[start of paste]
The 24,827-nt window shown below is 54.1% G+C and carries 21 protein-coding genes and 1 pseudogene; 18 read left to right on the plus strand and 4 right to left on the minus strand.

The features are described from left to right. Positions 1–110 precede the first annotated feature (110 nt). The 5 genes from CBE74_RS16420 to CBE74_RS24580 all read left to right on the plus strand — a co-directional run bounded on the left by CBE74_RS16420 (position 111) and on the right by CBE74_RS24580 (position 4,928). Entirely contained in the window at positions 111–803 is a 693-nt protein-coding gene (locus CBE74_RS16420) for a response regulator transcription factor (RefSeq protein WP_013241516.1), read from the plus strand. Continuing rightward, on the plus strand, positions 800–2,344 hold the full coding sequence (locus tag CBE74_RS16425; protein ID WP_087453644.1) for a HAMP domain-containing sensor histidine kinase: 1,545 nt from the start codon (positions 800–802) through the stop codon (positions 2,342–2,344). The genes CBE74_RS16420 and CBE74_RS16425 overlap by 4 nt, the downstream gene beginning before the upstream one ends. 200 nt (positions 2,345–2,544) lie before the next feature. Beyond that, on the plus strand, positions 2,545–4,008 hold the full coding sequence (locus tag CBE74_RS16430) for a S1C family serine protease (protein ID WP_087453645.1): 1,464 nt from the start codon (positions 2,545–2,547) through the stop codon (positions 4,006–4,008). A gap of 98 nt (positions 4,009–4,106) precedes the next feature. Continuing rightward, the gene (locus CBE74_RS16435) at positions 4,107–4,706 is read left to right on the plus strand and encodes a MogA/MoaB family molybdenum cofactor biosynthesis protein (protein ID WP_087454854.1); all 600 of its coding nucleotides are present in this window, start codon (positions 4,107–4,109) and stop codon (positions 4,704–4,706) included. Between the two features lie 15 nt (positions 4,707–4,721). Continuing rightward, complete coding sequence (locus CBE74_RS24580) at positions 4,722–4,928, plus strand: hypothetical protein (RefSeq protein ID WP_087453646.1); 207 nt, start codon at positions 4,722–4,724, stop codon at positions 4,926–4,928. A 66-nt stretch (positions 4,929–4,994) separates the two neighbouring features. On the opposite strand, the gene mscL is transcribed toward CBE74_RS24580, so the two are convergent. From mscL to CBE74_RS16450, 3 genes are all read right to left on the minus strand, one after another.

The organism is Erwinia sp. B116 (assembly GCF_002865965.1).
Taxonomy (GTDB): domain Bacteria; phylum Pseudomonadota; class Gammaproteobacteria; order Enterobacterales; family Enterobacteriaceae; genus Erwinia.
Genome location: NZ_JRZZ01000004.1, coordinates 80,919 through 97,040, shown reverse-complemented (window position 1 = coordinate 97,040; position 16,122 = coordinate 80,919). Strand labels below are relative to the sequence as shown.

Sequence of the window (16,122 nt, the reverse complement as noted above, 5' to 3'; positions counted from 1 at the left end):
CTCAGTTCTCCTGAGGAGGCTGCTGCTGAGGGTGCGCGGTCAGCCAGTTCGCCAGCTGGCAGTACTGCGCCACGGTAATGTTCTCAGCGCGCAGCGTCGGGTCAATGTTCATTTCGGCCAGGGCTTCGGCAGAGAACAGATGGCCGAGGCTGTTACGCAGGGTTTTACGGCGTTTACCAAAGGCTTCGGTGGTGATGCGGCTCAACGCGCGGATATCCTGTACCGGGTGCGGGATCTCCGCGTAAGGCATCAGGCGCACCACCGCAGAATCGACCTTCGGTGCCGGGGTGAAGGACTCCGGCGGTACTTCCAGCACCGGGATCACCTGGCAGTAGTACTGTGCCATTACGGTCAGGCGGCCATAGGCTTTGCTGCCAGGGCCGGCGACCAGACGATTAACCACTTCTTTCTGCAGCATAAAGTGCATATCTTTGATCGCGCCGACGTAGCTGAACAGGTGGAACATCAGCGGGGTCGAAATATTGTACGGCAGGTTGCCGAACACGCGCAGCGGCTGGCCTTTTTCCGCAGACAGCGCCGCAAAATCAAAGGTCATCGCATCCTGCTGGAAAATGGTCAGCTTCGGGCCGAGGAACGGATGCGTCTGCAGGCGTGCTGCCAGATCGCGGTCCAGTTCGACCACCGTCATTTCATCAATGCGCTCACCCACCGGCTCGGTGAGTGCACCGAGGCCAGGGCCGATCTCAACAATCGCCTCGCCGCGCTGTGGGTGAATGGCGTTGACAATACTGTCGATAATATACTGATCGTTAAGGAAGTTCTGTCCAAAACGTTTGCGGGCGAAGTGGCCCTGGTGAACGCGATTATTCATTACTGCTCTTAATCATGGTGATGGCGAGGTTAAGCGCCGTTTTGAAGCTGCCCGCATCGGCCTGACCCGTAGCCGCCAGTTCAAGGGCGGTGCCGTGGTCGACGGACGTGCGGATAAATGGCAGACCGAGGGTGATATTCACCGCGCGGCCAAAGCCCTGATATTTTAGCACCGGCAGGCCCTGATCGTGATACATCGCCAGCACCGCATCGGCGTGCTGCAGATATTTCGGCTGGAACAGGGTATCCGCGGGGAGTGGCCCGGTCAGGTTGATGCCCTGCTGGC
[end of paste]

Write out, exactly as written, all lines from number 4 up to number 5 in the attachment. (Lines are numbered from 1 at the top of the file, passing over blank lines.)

Taxonomy (GTDB): domain Bacteria; phylum Pseudomonadota; class Gammaproteobacteria; order Enterobacterales; family Enterobacteriaceae; genus Erwinia.
Genome location: NZ_JRZZ01000004.1, coordinates 80,919 through 97,040, shown reverse-complemented (window position 1 = coordinate 97,040; position 16,122 = coordinate 80,919). Strand labels below are relative to the sequence as shown.